Finally we reached the so-called Roman Wall, unclear why it was so named, but it provided the source for a running series of jokes about the ancient Romans and their visit to Mount Baker. The Roman Wall is indeed steep; it is really the head wall of the mountain and considered the crux – that is, the hardest part. It’s the part I’d been dreading. It averages about 40 degrees according to what I’ve read, and starts at about 9750 feet.

The first part is a series of switchbacks that nicely ameliorated the steep slope. I’ve always said you can climb most anything with enough switchbacks. But near the top, they cease and there’s a straight vertical climb. Kick into the step of the person before you, step up, and repeat. Twenty five or so straight up feet of this. A few more switchbacks and suddenly you’re back on a relatively flat area with the summit not far away.

The summit is a small 50 foot high or so mound that protrudes off the flat area. Unfortunately I kept having the image of a pimple, which does not appropriately capture the grandeur of the view or experience. We all collapsed for a few minutes and I took my obligatory yoga pictures – but couldn’t wait to start up the final steps to the summit. It was about 8 hours since we’d started our jaunt.

The views were spectacular, as the photos show. And I once again had that top of the world feeling, that exhilaration that I’ve never really been able to capture anywhere but a summit.

I later found out that TF’s parents were from South Africa and in the early 1950s, when they were in their 20s and had been married for four years, had travelled to England, bought a 1933 London taxi for 50 pounds, and proceeded to travel 6,000 miles throughout Europe, camping along the way in their taxi. So many people asked them what they were doing they painted the facts about their journey on the outside of the vehicle – the media picked it up and the taxi became known as their traveling suitcase and they the “traveling suitcase couple.”

What a spirit of adventure! I’d say that TF – and all of us on this trip – were carrying on a bit of that legacy, even at much more advanced ages. I’m sure TF’s parents would approve.

But as I’ve frequently said before here, what goes up must come down – and so it was with this trip also. That’s for next time.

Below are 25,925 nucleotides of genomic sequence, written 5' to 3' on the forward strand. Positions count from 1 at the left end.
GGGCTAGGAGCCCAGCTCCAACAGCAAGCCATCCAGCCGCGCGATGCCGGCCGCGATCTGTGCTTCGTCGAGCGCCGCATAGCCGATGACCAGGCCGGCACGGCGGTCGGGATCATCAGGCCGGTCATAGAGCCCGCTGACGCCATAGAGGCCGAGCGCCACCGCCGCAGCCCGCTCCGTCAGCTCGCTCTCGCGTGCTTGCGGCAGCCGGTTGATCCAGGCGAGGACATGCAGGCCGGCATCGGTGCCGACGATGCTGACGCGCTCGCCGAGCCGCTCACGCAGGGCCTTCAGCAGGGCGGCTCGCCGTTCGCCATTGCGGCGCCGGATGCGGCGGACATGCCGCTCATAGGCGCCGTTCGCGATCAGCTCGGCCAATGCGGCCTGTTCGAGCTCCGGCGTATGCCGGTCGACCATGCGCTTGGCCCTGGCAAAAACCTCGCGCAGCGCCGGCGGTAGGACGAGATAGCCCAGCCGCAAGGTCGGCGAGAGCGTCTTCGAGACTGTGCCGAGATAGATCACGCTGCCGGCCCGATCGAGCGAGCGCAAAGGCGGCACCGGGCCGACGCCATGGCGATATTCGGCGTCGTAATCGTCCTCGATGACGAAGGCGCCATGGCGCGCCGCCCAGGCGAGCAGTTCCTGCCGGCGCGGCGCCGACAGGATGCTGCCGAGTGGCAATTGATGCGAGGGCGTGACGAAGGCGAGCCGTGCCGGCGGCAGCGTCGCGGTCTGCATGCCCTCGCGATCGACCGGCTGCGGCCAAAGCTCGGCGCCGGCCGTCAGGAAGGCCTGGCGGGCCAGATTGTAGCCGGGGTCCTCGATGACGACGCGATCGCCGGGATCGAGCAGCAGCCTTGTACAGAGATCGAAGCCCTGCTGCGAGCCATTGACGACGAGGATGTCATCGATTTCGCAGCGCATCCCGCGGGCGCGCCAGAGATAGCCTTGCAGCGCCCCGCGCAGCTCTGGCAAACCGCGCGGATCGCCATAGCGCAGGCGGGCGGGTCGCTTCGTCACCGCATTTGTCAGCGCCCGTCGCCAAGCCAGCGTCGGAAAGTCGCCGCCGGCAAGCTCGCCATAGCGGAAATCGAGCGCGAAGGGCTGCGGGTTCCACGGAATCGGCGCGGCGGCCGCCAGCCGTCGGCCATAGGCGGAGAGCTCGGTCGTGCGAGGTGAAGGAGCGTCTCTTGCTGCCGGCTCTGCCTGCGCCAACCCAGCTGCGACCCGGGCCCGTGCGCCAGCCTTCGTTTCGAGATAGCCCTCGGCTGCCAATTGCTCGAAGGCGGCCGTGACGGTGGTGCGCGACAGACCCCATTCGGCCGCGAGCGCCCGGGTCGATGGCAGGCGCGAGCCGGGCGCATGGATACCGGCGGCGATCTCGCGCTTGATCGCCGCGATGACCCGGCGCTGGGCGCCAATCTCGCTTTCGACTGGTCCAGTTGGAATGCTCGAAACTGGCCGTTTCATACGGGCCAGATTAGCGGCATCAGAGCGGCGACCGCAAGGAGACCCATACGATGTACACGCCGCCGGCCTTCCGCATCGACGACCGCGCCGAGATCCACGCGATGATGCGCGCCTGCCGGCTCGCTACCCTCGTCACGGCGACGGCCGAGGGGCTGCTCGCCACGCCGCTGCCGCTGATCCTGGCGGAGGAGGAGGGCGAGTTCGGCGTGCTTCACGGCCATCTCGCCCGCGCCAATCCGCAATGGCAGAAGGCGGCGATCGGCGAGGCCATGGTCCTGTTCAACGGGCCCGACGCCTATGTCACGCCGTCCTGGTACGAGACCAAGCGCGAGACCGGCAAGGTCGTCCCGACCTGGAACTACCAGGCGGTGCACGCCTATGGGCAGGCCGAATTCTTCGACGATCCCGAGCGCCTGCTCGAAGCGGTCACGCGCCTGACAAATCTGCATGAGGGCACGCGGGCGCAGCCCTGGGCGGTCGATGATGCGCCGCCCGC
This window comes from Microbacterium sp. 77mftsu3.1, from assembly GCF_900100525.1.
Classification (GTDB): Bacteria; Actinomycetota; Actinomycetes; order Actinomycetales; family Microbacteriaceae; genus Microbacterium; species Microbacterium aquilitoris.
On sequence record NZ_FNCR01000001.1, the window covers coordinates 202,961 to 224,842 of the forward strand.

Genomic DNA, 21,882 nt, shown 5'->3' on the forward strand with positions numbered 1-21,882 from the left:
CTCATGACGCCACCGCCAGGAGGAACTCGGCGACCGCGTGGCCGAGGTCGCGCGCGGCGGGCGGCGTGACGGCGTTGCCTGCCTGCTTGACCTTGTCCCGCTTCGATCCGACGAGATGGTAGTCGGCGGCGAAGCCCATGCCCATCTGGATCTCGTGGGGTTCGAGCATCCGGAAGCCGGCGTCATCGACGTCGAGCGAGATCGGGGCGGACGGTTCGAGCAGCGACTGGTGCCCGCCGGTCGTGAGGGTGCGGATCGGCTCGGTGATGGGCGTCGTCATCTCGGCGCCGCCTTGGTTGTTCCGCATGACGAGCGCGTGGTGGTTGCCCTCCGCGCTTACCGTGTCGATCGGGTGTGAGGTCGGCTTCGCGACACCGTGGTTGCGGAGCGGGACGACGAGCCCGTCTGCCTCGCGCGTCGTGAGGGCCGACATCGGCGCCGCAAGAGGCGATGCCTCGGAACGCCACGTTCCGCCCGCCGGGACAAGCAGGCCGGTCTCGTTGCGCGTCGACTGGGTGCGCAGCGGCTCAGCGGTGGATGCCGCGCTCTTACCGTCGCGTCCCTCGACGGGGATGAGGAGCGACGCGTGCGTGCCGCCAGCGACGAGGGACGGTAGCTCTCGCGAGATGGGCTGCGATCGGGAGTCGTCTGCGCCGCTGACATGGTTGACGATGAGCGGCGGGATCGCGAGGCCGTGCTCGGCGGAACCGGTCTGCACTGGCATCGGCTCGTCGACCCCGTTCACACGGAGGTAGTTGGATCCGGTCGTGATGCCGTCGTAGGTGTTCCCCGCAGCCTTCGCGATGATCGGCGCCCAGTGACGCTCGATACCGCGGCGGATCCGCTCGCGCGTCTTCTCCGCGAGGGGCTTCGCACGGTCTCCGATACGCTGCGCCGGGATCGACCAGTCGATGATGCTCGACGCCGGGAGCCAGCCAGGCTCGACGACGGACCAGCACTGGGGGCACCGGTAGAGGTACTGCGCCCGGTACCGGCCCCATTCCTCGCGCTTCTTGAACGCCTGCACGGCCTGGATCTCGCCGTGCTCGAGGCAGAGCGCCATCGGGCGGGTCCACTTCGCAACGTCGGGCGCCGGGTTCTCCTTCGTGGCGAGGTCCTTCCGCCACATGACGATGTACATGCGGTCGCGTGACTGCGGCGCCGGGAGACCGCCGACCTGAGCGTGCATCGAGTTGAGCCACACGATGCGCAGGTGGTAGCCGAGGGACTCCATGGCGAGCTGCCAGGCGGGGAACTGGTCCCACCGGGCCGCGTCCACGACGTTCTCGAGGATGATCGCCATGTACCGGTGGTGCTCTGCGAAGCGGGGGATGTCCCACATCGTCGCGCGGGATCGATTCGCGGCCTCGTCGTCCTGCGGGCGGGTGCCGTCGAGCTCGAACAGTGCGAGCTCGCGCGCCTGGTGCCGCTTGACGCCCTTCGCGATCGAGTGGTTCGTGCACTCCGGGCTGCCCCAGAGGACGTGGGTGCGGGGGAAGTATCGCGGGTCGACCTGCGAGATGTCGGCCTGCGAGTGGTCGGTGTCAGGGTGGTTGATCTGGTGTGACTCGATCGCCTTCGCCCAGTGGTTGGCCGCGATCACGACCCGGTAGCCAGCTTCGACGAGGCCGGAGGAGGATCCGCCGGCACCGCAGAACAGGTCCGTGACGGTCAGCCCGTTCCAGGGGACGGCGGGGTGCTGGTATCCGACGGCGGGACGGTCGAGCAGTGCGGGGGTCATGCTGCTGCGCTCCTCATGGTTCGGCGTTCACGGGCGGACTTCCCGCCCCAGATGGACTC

Ordinary Time for Extraordinary Days

Unless you are an Episcopalian or otherwise have a fascination with the liturgical calendar, you may never have heard of “ordinary time.” It’s that seemingly neverending period that starts right after Trinity Sunday (which is the Sunday after Pentecost) and lasts until Advent, with a few saints days thrown in for good measure. The color is green. As a child I remember thinking those endless Sundays (the “xxth Sunday after Pentecost”) would never end – the same way the long days of summer stretched out like an endless road back then.

Lest you wonder what in the world ordinary time has to do with the adventures of FromSwampToSummit – suffice it to say that I think we all need a little more of it. For example, I wrote this post while climbing on the stepmill at the Y. Is that really the best way to do it? Don’t we all need to slow down a few minutes and experience the boredom that allows our minds to roam free without the constant interruptions of stimulus?

I’m particularly sensitive to those needs right now because I’m about to enter a phase of extraordinary time. A and N get married in just over two weeks in New Bedford, MA. We will be seeing family and friends we haven’t seen for years, some due to Covid and others the vagaries of time. And all in one fell swoop.

Of course, all of this will be capped off by our trip to Mt. Baker in Washington, with S of Stok Kangri and Elbrus fame. Hence the step mill.

S, J, and me in Ladakh, India

But despite all the excitement, I think we could still all use a little ordinary time. I’m going to try to keep my eye on that clock over the next few weeks.

Danger Lurks in the Garden- A Cautionary Tale from Durham, NC

I was halfway through writing a very pleasant blog post about my latest trip to New Bedford, Massachusetts, home of daughter A and her soon to be husband N, when I was (purposefully) interrupted by a trip to my hometown of Durham, NC to visit my parents. It was a beautiful weekend, the temperature was cool, and I was actually able to do one of the best training runs for Mt. Baker that I’ve done in a while. Turns out running in 70 degrees and no humidity is a lot easier than running in mid 80s when the clouds are about to burst open.